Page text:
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Archive for April, 2013

TH8581GA Hardware Specs

by on Apr.29, 2013, under Computers, Linux

The generic double-DIN Android head unit I purchased is a TH8581GA.  Sometimes branded as an Ouku, the unit appears to be a close cousin to the Ca-Fi 621000.


Platform Freescale MX53
CPU ARM Cortex-A8 (ARMv7 rev5); 1GHz
RAM 512MB; 334 MB available to Linux
Storage Onboard 7.39 GiB (per Linux; mmcblk0)
Front Panel MicroSD slot (mmc1)
Display and Input WVGA (800×480) 6.2″ display
Resistive touch screen
USB Rear panel, USB Type A receptacle, corded, host port.
Front panel, USB Mini-B receptacle, OTG port.
Rear A/V 3x RCA – AUX In (Left, Right, Composite Video)
2x RCA – Rear Monitors (Composite Video)
1x RCA – Rear Camera (Composite Video)
5x RCA – Line Out (FR, FL, RR, RL, Sub)
DIN – IPod connector
Power, Signal, and Speaker
2x CanBus (Tx/Rx)
8x Speaker (Front R/L +/-, Rear R/L +/-)
1x Parking break
1x Reverse
1x Ground
1x Battery +
1x Accessory Power
1x Illumination
1x Amplifier Signal input
1x Auto radio Antenna
2x Steering Wheel Control
Antenna 1x Motorola antenna (for AM/FM radio)
1x DVB antenna (for TV tuner)
1x SMA? antenna (for GPS receiver)

Notes and observations

Bluetooth:  The radio does have built-in Bluetooth, but it is not managed by Android.  Pairing with the radio allows for interacting with the Phone application on the radio (handsfree), as well as passing through A2DP audio.  However, it is not possible to use the built-in Bluetooth for pairing with other devices through Android, such as a OBDII bridge.

Booting:  The radio takes about 40 seconds from power-on to Android, another 10 seconds before the internal and external storage is mounted, and in my case, about 10 more seconds for the on-boot apps to finish loading.  The radio does not appear to have much of a concept of sleep – when power is removed, the radio is off and requires a reboot.  I have noticed in my install that if I power off the vehicle and immediately put it into accessory mode, the radio display will go dark, and come back in several seconds without a reboot.  I’m not sure of the exact scenario, but I suspect this is more of my vehicle maintaining accessory power for a short while, as opposed to the radio sleeping.

Sensors:  I’m used to android devices (e.g., phones) being loaded with an excessive number of awesome sensors, such as compasses, accelerometers, orientation, etc.  Unfortunately, this device does not have any of that.  So much for having an artificial horizon in my car.  It does, however, have an integrated GPS receiver with external antenna (provided).

Other Info:  Internal Pictures

Coming up soon… Installation.


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Android Car Radio

by on Apr.28, 2013, under Computers, Linux, Radio


While shopping for my 2011 Toyota RAV4, I tried out vehicles that both had and did not have the factory navigation package. I decided that I basically didn’t like it. The one I purchased did not have the navigation package, but did have the “JBL” audio package and Bluetooth hands-free support, which seemed to work well.  After having some annoyance in mounting my aging Garmin nuvi (and having it stick properly), problems with the factory radio sometimes not working, and probably some pent up desire for a “project”, I embarked on finding a alternative.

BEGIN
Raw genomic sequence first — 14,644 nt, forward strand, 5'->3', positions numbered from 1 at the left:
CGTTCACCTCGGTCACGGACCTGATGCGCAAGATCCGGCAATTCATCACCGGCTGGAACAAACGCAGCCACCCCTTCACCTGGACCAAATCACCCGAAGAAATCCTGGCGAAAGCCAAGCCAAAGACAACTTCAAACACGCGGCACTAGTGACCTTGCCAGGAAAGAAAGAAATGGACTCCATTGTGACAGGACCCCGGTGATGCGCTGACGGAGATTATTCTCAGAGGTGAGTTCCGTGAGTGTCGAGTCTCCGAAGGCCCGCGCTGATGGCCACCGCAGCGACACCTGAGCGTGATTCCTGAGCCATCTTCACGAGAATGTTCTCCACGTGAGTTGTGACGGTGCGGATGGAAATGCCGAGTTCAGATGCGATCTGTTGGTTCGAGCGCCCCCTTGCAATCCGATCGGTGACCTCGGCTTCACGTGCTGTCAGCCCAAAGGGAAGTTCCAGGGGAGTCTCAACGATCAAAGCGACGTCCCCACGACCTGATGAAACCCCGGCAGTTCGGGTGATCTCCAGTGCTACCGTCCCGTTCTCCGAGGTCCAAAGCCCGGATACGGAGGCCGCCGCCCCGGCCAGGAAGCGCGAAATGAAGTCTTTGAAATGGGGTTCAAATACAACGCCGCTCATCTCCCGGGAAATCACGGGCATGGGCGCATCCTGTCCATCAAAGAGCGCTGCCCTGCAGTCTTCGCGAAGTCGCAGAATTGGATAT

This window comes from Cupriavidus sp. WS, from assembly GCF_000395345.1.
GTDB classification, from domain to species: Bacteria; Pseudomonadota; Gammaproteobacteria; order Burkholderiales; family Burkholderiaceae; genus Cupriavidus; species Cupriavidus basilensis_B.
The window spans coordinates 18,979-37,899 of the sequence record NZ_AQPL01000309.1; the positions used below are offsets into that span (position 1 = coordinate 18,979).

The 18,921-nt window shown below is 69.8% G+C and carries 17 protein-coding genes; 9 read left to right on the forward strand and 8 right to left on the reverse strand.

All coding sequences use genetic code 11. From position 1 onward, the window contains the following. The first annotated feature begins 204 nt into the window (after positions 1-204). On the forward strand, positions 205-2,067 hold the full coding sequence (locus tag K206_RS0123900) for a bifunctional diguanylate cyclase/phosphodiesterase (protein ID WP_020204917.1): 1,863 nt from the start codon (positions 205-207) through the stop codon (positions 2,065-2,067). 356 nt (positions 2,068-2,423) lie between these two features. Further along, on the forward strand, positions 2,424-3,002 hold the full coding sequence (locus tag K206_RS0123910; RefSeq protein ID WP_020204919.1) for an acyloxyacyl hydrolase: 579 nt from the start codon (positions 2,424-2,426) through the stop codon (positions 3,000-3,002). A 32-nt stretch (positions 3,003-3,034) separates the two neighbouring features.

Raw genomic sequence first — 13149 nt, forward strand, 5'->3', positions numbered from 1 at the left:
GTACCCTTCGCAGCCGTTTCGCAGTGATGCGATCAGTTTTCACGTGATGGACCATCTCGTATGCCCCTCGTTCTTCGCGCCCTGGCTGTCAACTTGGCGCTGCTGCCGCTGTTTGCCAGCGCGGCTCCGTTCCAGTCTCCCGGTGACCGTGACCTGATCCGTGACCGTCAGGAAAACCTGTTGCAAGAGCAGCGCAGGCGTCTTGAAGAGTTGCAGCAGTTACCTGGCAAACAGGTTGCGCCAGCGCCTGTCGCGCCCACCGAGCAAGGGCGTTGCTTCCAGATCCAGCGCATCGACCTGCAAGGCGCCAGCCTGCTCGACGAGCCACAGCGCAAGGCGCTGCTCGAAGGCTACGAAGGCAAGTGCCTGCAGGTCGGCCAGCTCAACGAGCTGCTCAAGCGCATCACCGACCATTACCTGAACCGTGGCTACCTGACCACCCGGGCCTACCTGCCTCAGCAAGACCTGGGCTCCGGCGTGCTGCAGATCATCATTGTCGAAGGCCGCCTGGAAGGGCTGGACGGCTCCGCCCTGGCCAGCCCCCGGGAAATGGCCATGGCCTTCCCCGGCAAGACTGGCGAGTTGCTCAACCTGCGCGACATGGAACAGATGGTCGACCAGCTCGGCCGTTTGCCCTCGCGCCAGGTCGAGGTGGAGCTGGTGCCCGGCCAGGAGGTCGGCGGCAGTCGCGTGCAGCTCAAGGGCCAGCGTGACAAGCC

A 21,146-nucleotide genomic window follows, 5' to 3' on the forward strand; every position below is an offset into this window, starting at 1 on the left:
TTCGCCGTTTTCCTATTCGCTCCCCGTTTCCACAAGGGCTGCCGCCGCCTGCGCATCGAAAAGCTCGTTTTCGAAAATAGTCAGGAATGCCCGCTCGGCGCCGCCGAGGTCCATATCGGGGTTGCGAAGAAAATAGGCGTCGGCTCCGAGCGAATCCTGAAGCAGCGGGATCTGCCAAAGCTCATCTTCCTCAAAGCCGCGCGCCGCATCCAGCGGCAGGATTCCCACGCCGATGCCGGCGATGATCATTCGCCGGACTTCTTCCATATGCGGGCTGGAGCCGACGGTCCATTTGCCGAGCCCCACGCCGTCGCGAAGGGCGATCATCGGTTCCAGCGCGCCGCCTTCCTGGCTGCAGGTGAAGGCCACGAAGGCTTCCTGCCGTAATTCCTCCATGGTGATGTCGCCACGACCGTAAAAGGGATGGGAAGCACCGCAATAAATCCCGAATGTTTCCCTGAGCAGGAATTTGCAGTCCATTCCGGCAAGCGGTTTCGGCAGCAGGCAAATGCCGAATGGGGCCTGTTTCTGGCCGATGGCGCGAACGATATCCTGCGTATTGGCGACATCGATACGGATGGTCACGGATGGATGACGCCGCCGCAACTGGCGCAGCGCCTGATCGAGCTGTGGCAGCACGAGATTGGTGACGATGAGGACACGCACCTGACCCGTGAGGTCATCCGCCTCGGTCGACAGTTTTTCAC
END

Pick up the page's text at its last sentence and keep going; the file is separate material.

I gave up on any cellphone-only solution since I needed to replace the factory radio anyway, and did not wanted a solution that appeared integrated (e.g., did not involve something with a windshield or bean-bag mount).

One set of options are the new head units that tether to your cell phone, allowing you to control your cell phone through the in-dash unit.  These generally involve HDMI output from your phone and use a Bluetooth connection for communicating touch screen interactions.  An example is the AppRadio series from Pioneer.  In researching this, it appears that the functionality is somewhat crippled out of the box, and that with a 3rd party app (ARLiberator).  I do think this notion has promise (and it did finally push me over the edge to buying the Slimport to HDMI adapter that works with my Nexus 4), but if I had to plug in my phone for each use, it mostly would be left undone except for extended trips.  This just did not seem to be the right answer.

The next option was a head unit that natively runs Android.  There brand name in this field seems to be Ca-Fi.  There are a number of knock-offs of this brand, the most common of which is being actively discussed on xda-developers.  I chose to get one of these units, and I will detail that adventure in upcoming articles.

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April 2013


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